French naturalist and anthropologist George Cuvier wrote in 1825 that the Spectacled Bear was a species typical of the “Chilean Cordillera” and that he had obtained a specimen in Chile, which is well beyond its current habitat.
This has been disputed by scientists who argue that the Atacama and Puna deserts as well as the barren Andean peaks form a barrier between the lush Bolivian jungles and Chile; it is this lack of jungle that would have been an insurmountable barrier for the bears.
However, at the end of the last Ice Age, as I have mentioned in a previous post, there could have been a link between both areas that could have permitted the bears to move southwards through Argentina into Patagonia and Chile across the Arid gap.
Having reached the Southern Forests, Patagonia’s cold weather would not have been an obstacle either; Northern Hemisphere bears hibernate during winter and the Chinese Panda bears munch bamboo leaves throughout the year without hibernating despite living in a region that is subjected to snow, frost and freezing temperatures during winter.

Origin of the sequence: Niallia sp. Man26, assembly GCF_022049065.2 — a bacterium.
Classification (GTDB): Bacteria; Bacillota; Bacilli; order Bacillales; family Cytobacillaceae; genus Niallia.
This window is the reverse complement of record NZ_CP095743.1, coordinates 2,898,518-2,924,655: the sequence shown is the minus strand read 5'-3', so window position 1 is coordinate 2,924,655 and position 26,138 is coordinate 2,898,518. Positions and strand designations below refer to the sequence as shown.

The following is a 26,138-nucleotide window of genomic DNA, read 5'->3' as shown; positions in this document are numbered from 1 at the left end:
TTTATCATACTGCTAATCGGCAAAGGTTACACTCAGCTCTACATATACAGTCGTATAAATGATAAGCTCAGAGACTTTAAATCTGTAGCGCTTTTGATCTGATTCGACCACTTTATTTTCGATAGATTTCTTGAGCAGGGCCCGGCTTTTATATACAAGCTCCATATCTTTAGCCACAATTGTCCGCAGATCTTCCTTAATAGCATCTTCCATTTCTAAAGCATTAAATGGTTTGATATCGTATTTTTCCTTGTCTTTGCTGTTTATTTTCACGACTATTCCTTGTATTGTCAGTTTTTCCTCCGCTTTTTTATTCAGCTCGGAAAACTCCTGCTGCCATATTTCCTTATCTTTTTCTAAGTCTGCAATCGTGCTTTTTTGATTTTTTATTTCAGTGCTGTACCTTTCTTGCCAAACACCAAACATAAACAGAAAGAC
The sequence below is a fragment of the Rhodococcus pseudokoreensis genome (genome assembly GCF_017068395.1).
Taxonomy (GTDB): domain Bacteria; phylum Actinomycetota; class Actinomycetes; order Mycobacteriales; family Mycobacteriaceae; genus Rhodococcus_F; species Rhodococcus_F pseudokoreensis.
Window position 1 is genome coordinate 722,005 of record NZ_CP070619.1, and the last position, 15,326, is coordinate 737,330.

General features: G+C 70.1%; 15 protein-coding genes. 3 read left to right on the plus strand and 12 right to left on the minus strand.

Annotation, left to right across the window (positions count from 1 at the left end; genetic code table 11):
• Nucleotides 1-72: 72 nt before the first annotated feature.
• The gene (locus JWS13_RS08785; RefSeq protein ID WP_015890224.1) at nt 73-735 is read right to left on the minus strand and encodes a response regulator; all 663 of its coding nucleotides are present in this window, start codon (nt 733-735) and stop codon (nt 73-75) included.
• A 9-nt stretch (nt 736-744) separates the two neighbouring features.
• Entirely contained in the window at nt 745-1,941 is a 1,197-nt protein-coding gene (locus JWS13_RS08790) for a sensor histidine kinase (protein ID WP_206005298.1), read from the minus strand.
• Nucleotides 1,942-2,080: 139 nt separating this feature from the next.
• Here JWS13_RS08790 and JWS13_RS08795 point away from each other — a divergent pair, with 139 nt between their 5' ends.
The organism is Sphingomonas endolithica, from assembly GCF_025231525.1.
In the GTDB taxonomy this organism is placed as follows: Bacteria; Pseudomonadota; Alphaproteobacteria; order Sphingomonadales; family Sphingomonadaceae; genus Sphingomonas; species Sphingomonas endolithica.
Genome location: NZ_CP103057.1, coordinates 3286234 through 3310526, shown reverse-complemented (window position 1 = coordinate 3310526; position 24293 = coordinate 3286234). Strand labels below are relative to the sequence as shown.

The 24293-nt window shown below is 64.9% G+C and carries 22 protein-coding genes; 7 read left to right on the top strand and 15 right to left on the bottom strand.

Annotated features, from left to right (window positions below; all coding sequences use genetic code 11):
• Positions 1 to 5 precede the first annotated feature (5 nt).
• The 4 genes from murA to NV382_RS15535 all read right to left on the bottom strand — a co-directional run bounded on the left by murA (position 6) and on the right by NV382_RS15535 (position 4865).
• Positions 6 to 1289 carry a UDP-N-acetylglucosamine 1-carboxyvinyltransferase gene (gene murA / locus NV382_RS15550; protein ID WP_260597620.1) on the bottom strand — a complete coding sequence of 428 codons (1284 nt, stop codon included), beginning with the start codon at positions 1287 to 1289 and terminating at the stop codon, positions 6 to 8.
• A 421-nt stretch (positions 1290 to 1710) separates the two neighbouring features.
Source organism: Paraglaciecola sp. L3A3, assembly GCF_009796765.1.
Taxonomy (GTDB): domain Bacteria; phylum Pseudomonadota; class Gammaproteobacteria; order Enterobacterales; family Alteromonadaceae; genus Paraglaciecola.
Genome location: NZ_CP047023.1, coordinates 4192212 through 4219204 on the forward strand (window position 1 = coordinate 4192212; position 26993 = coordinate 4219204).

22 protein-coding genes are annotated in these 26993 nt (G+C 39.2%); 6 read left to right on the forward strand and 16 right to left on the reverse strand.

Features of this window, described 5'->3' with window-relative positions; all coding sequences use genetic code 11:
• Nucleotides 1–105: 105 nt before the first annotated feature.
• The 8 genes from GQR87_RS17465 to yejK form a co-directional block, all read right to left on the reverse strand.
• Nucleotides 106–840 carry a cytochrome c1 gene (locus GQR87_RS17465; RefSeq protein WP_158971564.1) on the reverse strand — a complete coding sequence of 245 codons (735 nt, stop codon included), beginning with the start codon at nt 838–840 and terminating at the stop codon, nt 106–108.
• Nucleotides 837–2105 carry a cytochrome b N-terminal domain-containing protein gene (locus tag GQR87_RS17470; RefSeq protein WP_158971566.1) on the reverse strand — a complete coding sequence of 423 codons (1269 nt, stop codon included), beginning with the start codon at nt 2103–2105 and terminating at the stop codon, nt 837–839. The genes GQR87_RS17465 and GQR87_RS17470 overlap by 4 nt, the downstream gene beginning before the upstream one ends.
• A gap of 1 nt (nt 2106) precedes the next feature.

A similar adaptation could have been possible in Patagonia where the abundant colihue canes (Chusquea culeou) a relative to the bamboo- could provide tender sprouts to feed bears if and when they ever reached the southern Andean forests.
Yet I was surprised that the natives had not mentioned bears. If there were bears, they should be mentioned as characters of their myths and legends.
Mapuche Bear myth.
Well, they did. I stumbled across this myth earlier this week it is the story of Huenchumir, the Son of the bear which Lenz compiled and published in 1895/7.
The story states that: 
“At that time, they say, there were all animal, there were, they say, bears [in the] unpopulated earth…
This bear was a fierce animal: it ate an old woman and married her daughter who bore him a son, Huenchumir.